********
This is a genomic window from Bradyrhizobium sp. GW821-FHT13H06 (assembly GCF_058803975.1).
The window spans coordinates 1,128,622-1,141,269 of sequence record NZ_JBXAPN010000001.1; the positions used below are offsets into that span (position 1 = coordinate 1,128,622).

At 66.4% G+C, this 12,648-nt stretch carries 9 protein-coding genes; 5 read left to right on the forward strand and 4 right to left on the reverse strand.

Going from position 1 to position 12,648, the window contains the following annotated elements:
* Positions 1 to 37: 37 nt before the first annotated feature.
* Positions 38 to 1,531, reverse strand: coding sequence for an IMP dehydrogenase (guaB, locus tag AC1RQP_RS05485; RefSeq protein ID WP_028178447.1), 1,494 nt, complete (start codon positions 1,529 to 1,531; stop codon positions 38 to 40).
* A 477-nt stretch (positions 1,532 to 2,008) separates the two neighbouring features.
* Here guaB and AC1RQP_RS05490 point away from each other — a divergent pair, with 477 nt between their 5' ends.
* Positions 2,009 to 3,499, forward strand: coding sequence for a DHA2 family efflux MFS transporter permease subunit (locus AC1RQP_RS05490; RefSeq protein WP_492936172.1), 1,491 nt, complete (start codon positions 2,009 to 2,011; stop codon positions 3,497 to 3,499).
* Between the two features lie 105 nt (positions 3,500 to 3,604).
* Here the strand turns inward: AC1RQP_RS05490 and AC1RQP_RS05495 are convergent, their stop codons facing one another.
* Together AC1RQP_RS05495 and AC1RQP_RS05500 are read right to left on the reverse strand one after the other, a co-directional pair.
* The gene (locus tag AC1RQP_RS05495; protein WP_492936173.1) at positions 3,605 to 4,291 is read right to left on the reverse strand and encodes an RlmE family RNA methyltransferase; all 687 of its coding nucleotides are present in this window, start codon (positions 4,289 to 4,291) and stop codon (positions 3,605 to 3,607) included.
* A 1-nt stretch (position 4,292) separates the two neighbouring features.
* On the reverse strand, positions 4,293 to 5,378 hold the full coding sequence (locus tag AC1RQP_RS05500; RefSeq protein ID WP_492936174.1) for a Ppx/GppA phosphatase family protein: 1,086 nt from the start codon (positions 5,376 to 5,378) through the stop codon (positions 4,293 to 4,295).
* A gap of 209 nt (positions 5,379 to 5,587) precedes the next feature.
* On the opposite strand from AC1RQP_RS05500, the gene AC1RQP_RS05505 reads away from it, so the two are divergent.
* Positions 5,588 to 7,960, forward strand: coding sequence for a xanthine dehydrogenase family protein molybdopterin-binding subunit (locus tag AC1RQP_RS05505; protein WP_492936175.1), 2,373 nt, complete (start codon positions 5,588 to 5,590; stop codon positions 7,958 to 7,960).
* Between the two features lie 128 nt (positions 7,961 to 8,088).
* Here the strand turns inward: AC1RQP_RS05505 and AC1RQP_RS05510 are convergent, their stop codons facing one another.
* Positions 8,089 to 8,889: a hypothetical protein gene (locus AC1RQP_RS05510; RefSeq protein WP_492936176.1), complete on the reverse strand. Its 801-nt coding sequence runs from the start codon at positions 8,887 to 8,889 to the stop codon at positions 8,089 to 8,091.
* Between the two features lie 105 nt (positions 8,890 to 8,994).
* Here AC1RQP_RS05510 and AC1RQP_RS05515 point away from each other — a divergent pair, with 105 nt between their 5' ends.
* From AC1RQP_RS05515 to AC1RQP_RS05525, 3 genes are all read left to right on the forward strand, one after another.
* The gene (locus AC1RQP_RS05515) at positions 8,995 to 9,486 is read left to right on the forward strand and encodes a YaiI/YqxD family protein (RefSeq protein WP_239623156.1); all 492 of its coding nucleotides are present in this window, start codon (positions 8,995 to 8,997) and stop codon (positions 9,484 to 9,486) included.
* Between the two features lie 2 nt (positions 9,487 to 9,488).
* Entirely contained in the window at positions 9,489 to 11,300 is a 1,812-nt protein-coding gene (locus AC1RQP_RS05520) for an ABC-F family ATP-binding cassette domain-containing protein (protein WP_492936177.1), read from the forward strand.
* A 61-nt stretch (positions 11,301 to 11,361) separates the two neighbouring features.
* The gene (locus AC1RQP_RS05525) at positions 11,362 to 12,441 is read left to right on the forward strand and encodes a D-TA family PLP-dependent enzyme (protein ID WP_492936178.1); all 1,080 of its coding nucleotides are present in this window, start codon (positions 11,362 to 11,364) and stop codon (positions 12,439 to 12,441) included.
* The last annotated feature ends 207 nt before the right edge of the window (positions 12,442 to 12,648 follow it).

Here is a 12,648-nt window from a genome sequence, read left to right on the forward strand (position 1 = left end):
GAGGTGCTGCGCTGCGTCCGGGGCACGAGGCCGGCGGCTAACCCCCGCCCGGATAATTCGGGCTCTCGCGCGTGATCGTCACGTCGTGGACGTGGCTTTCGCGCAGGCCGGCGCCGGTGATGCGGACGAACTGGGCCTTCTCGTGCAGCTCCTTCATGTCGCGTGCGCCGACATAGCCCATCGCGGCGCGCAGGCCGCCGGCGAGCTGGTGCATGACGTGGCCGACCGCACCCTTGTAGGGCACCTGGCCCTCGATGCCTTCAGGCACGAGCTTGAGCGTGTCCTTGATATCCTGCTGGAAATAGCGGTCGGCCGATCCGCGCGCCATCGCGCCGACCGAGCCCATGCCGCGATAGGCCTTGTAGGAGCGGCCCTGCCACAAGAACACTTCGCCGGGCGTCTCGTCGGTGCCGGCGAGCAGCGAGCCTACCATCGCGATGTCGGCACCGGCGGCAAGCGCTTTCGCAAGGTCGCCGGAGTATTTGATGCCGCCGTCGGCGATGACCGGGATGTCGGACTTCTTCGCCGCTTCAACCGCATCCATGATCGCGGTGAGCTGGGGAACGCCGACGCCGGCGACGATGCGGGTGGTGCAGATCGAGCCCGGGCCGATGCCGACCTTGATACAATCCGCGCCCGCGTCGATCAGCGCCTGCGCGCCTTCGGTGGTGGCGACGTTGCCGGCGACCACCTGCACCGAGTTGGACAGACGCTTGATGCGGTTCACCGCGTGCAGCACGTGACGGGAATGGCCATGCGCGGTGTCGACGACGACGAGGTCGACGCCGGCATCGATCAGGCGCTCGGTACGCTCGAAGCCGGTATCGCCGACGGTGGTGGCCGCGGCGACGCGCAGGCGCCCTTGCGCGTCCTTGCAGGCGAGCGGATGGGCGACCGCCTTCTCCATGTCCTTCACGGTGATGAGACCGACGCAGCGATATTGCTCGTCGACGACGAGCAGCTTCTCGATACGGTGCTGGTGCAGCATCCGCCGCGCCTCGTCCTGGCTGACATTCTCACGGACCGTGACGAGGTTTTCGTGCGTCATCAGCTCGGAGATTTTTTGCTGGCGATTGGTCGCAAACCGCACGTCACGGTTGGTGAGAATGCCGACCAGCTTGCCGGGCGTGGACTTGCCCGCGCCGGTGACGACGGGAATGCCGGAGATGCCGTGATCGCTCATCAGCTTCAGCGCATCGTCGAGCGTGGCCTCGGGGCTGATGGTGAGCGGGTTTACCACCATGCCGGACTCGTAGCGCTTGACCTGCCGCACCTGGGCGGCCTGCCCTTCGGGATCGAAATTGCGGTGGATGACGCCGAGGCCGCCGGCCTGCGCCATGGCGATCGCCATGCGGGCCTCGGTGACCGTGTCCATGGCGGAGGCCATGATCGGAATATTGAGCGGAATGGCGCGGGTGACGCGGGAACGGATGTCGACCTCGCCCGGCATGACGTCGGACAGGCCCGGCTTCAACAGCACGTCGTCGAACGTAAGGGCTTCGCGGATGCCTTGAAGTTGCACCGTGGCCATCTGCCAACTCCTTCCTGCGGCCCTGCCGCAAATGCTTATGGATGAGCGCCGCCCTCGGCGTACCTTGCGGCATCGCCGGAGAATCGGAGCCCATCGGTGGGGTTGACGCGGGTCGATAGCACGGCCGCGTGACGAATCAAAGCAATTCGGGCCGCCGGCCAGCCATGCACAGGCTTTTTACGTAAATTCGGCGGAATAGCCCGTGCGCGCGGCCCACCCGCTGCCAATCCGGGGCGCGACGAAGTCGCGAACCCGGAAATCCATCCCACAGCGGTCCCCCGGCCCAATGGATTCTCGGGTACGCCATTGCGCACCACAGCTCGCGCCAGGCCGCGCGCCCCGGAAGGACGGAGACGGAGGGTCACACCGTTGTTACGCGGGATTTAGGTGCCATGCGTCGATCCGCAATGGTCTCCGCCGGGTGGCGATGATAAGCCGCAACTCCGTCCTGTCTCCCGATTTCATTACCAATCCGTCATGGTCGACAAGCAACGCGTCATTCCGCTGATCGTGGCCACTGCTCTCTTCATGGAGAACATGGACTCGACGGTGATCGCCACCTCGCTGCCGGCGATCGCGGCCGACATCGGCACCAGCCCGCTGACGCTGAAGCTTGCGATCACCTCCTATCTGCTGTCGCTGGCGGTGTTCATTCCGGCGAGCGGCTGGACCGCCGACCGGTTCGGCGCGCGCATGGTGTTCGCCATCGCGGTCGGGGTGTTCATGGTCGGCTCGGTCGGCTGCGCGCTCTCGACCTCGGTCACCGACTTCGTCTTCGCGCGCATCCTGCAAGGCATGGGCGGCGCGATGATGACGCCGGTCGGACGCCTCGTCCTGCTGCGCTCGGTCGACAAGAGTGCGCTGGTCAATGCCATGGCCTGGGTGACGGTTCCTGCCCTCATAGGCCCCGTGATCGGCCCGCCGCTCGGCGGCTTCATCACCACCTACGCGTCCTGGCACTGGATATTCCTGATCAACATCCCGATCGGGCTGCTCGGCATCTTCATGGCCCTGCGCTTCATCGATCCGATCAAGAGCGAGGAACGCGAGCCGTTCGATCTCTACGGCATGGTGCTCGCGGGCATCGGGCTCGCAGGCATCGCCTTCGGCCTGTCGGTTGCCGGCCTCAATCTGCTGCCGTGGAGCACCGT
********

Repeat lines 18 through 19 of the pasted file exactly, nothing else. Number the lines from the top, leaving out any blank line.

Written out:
* Positions 5,588 to 7,960, forward strand: coding sequence for a xanthine dehydrogenase family protein molybdopterin-binding subunit (locus tag AC1RQP_RS05505; protein WP_492936175.1), 2,373 nt, complete (start codon positions 5,588 to 5,590; stop codon positions 7,958 to 7,960).
* Between the two features lie 128 nt (positions 7,961 to 8,088).